Lightweight Sportscars: High Performance and High MPG
On another subject entirely, one of the conundrums of the modern car is our appetite for automotive stuff. We seem to like our cars even our enthusiast cars replete with comfort and convenience features. There's engineering irony in the fact that the carbon-fiber-intensive Mercedes SLR McLaren has a curb weight of more than 3800 lb. Its luxurious interior, its climate control, its sound system and other features clearly add to the SLR McLaren's panache, but they add weight as well.
In devising my futurist enthusiast car, I'd hope for an extensive option list of comfort and convenience features. Let each of us decide whether the weight of a super woofer is worth it. Also to this point, I would not automatically opt for the tallest-wheel/lowest-tire-profile. This may be all the fashion, but it's rarely the best handling setup and often the heaviest. Worse yet, this is purely unsprung weight, the worst kind as it degrades ride and handling.
For reasons of crashworthiness, I've already committed to an enthusiast car of less than minimalist size, so its frontal area A is also non-trivial. But drag is the product of CD x A, and enhanced aerodynamics is still very much a win-win.
Future designs will profit from the increased maturity of Computational Fluid Dynamics. Before long, CFD will do more than augment wind-tunnel investigations. It'll replace these vast and expensive facilities with (equally expensive but vastly quicker) computers. What's more, CFD analyses will optimize more than just the exterior shape of a car. Cooling airflows directed to engine, brakes and occupants are also optimized.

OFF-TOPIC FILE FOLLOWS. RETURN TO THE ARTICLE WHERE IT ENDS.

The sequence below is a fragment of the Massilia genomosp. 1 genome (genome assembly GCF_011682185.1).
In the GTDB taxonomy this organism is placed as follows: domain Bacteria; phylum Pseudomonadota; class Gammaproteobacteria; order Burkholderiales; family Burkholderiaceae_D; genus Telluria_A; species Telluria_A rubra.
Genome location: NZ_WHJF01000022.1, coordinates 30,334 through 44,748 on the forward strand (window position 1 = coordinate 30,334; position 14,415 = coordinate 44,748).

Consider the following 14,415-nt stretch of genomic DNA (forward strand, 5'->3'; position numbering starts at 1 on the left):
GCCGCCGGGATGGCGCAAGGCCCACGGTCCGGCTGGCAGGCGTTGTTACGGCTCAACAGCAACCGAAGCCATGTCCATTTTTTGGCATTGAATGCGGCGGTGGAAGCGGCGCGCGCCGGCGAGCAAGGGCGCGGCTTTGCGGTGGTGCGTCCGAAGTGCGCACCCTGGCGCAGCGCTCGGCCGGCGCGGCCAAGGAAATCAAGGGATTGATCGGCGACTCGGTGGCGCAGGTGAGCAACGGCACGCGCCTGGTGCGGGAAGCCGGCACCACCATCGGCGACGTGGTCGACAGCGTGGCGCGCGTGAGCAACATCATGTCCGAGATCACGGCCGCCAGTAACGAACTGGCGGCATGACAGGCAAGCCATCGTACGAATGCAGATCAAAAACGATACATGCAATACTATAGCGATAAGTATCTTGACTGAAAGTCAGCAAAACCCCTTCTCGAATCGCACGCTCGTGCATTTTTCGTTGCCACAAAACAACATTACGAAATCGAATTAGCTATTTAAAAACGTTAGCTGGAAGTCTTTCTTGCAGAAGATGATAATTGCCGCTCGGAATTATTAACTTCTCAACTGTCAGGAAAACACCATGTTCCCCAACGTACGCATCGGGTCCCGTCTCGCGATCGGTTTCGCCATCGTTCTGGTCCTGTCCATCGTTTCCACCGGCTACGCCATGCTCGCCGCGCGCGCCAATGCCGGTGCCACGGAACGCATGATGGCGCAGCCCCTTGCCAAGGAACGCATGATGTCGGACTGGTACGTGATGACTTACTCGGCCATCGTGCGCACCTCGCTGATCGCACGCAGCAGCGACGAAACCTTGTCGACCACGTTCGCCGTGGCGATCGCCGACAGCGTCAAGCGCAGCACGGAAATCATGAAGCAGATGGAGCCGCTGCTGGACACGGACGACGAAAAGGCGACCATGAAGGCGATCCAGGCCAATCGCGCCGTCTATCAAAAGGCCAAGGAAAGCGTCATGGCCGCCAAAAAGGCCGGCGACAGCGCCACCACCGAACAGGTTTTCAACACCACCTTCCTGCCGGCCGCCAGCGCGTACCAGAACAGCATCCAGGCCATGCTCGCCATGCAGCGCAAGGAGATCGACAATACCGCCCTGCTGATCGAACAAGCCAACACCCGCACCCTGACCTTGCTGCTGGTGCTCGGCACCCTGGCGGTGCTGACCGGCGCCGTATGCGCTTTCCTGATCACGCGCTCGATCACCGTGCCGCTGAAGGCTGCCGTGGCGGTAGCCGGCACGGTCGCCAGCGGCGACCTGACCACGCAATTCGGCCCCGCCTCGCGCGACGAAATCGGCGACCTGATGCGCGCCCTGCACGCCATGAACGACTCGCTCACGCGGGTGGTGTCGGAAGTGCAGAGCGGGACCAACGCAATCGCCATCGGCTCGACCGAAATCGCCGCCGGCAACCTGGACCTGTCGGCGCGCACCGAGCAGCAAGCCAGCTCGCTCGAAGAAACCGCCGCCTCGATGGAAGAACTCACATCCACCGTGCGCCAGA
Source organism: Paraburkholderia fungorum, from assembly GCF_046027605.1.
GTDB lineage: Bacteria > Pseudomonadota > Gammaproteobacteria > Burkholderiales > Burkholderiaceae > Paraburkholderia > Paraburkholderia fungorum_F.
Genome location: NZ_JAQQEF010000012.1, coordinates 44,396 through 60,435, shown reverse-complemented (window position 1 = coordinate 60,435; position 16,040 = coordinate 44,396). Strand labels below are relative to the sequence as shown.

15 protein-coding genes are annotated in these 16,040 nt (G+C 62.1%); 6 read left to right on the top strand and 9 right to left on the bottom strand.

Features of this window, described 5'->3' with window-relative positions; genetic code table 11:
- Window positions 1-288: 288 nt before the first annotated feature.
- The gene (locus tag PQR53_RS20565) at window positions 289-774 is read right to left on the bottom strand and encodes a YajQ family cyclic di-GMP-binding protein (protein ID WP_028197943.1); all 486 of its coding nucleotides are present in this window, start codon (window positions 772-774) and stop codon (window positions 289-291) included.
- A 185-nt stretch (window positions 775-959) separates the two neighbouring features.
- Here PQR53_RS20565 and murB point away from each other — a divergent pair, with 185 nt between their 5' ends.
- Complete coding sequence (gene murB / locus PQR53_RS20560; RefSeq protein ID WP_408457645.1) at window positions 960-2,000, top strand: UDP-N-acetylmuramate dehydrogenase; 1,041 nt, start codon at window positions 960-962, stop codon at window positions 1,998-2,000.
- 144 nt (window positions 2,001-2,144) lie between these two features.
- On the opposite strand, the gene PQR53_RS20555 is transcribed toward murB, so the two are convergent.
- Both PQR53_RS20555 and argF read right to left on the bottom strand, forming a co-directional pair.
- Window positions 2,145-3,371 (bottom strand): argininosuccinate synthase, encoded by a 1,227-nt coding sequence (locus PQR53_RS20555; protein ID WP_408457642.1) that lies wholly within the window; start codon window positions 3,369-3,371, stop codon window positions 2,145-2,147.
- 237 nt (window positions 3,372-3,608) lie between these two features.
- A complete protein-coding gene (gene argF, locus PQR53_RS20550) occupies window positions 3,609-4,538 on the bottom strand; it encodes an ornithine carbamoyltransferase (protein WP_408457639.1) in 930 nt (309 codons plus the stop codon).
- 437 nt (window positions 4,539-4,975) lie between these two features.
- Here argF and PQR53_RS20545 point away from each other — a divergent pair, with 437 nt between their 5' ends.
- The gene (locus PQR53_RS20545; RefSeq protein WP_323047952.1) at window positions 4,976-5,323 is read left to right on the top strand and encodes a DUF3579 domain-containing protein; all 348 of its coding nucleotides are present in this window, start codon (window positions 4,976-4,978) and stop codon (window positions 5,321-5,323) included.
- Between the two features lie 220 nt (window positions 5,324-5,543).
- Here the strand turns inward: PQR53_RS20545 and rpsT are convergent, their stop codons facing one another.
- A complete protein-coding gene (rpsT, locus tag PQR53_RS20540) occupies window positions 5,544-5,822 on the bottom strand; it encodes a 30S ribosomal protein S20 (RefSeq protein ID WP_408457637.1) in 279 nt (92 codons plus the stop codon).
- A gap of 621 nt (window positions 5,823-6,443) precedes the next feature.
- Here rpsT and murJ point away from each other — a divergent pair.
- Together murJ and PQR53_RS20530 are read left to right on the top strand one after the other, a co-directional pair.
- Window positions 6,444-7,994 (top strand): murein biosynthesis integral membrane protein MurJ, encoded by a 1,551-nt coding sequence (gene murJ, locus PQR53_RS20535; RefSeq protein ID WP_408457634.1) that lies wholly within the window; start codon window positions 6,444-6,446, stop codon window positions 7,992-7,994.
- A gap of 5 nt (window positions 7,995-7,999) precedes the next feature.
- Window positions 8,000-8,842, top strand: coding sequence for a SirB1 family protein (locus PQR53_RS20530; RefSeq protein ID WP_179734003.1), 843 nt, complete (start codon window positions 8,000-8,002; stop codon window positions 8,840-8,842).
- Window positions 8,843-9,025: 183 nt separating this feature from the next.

My futurist enthusiast car will have active aero, a feature already present in plenty of cars. Spoilers and wings will react automatically to road speed. There's an element of pure showmanship about it, but I also admire the Bugatti Veyron's special aero setting and preflight key. (Imagine how many times these will be activated, even though the owner has no intention whatsoever of exceeding 233 mph! All in good fun.)
Hybrids Need not Be Eco-Slugs
My futurist enthusiast car will be hybrid-powered. Indeed, we've already seen hybrids dedicated to other than purely conservational goals. In fact, environmentalists have already complained that the likes of the Honda Accord Hybrid, Lexus RX 400h and the up-coming Lexus GS 450h have traded away potential mpg gains for enhanced accelerative performance. (Note well: Environmentalists don't have to sell cars for a living.)
Nevertheless, there is a basic hybrid tradeoff that calls for a bit of rethinking on the part of enthusiasts: To one extent or another, any hybrid is designed for intermittent power not an unlimited display of it. I could pointlessly enough do full-bore accelerations up and down a test track until my conventionally powered car ran out of fuel. By contrast, with a hybrid, before long I'd deplete its on-board-generated supply of electrical energy and be shunted onto a limp-home mode with decidedly less performance.